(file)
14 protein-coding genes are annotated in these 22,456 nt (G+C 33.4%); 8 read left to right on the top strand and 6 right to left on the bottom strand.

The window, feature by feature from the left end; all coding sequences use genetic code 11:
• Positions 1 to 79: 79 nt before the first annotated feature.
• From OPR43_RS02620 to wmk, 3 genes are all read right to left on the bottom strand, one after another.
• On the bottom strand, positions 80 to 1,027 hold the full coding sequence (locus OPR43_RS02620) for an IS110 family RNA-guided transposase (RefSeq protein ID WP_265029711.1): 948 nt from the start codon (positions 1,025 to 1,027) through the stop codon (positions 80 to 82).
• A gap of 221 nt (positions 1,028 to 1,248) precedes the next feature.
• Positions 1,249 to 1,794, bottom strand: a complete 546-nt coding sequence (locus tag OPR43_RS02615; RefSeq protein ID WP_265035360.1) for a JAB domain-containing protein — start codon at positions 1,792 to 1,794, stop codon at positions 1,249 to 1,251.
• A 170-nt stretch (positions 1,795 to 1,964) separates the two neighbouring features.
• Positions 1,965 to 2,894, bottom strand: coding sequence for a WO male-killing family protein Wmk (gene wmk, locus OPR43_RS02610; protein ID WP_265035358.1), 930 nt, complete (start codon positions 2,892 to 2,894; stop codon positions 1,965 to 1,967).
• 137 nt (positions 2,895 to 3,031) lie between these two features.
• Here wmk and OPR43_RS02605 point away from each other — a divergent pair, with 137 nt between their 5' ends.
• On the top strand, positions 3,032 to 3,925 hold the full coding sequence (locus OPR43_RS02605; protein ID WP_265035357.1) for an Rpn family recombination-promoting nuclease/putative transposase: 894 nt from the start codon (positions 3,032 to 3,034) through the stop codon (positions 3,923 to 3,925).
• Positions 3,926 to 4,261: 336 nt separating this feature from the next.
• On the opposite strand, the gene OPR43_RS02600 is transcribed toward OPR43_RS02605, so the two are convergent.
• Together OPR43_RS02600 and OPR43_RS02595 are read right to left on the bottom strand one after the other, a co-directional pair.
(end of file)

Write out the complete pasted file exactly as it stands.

14 protein-coding genes are annotated in these 22,456 nt (G+C 33.4%); 8 read left to right on the top strand and 6 right to left on the bottom strand.

The window, feature by feature from the left end; all coding sequences use genetic code 11:
• Positions 1 to 79: 79 nt before the first annotated feature.
• From OPR43_RS02620 to wmk, 3 genes are all read right to left on the bottom strand, one after another.
• On the bottom strand, positions 80 to 1,027 hold the full coding sequence (locus OPR43_RS02620) for an IS110 family RNA-guided transposase (RefSeq protein ID WP_265029711.1): 948 nt from the start codon (positions 1,025 to 1,027) through the stop codon (positions 80 to 82).
• A gap of 221 nt (positions 1,028 to 1,248) precedes the next feature.
• Positions 1,249 to 1,794, bottom strand: a complete 546-nt coding sequence (locus tag OPR43_RS02615; RefSeq protein ID WP_265035360.1) for a JAB domain-containing protein — start codon at positions 1,792 to 1,794, stop codon at positions 1,249 to 1,251.
• A 170-nt stretch (positions 1,795 to 1,964) separates the two neighbouring features.
• Positions 1,965 to 2,894, bottom strand: coding sequence for a WO male-killing family protein Wmk (gene wmk, locus OPR43_RS02610; protein ID WP_265035358.1), 930 nt, complete (start codon positions 2,892 to 2,894; stop codon positions 1,965 to 1,967).
• 137 nt (positions 2,895 to 3,031) lie between these two features.
• Here wmk and OPR43_RS02605 point away from each other — a divergent pair, with 137 nt between their 5' ends.
• On the top strand, positions 3,032 to 3,925 hold the full coding sequence (locus OPR43_RS02605; protein ID WP_265035357.1) for an Rpn family recombination-promoting nuclease/putative transposase: 894 nt from the start codon (positions 3,032 to 3,034) through the stop codon (positions 3,923 to 3,925).
• Positions 3,926 to 4,261: 336 nt separating this feature from the next.
• On the opposite strand, the gene OPR43_RS02600 is transcribed toward OPR43_RS02605, so the two are convergent.
• Together OPR43_RS02600 and OPR43_RS02595 are read right to left on the bottom strand one after the other, a co-directional pair.